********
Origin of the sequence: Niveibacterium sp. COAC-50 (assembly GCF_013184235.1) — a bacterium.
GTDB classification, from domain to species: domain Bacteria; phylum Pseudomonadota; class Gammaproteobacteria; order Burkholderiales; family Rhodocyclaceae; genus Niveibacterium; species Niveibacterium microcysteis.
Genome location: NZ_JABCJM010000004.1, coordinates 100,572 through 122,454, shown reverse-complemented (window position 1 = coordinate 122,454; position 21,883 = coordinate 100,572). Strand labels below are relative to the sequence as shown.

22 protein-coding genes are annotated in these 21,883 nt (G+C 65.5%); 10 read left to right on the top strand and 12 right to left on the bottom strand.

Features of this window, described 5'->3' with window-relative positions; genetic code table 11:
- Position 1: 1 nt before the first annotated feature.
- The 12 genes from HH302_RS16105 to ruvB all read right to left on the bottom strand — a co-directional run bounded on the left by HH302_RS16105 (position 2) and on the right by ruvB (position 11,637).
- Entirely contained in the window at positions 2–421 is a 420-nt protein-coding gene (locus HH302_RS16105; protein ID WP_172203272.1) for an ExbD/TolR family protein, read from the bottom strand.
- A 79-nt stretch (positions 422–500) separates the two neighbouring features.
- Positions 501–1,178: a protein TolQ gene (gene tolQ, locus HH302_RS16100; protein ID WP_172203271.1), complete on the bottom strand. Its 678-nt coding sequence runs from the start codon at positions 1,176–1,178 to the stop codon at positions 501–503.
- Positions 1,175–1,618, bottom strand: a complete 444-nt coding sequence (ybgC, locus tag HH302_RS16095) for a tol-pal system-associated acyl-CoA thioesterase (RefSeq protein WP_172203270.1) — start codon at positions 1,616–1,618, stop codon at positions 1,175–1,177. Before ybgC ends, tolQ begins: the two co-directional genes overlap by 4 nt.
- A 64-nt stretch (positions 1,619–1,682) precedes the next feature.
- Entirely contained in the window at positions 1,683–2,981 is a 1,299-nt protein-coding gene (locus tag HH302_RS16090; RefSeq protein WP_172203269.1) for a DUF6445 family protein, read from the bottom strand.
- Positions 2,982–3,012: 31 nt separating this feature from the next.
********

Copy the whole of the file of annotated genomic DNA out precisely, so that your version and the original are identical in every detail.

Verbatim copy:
Origin of the sequence: Niveibacterium sp. COAC-50 (assembly GCF_013184235.1) — a bacterium.
GTDB classification, from domain to species: domain Bacteria; phylum Pseudomonadota; class Gammaproteobacteria; order Burkholderiales; family Rhodocyclaceae; genus Niveibacterium; species Niveibacterium microcysteis.
Genome location: NZ_JABCJM010000004.1, coordinates 100,572 through 122,454, shown reverse-complemented (window position 1 = coordinate 122,454; position 21,883 = coordinate 100,572). Strand labels below are relative to the sequence as shown.

22 protein-coding genes are annotated in these 21,883 nt (G+C 65.5%); 10 read left to right on the top strand and 12 right to left on the bottom strand.

Features of this window, described 5'->3' with window-relative positions; genetic code table 11:
- Position 1: 1 nt before the first annotated feature.
- The 12 genes from HH302_RS16105 to ruvB all read right to left on the bottom strand — a co-directional run bounded on the left by HH302_RS16105 (position 2) and on the right by ruvB (position 11,637).
- Entirely contained in the window at positions 2–421 is a 420-nt protein-coding gene (locus HH302_RS16105; protein ID WP_172203272.1) for an ExbD/TolR family protein, read from the bottom strand.
- A 79-nt stretch (positions 422–500) separates the two neighbouring features.
- Positions 501–1,178: a protein TolQ gene (gene tolQ, locus HH302_RS16100; protein ID WP_172203271.1), complete on the bottom strand. Its 678-nt coding sequence runs from the start codon at positions 1,176–1,178 to the stop codon at positions 501–503.
- Positions 1,175–1,618, bottom strand: a complete 444-nt coding sequence (ybgC, locus tag HH302_RS16095) for a tol-pal system-associated acyl-CoA thioesterase (RefSeq protein WP_172203270.1) — start codon at positions 1,616–1,618, stop codon at positions 1,175–1,177. Before ybgC ends, tolQ begins: the two co-directional genes overlap by 4 nt.
- A 64-nt stretch (positions 1,619–1,682) precedes the next feature.
- Entirely contained in the window at positions 1,683–2,981 is a 1,299-nt protein-coding gene (locus tag HH302_RS16090; RefSeq protein WP_172203269.1) for a DUF6445 family protein, read from the bottom strand.
- Positions 2,982–3,012: 31 nt separating this feature from the next.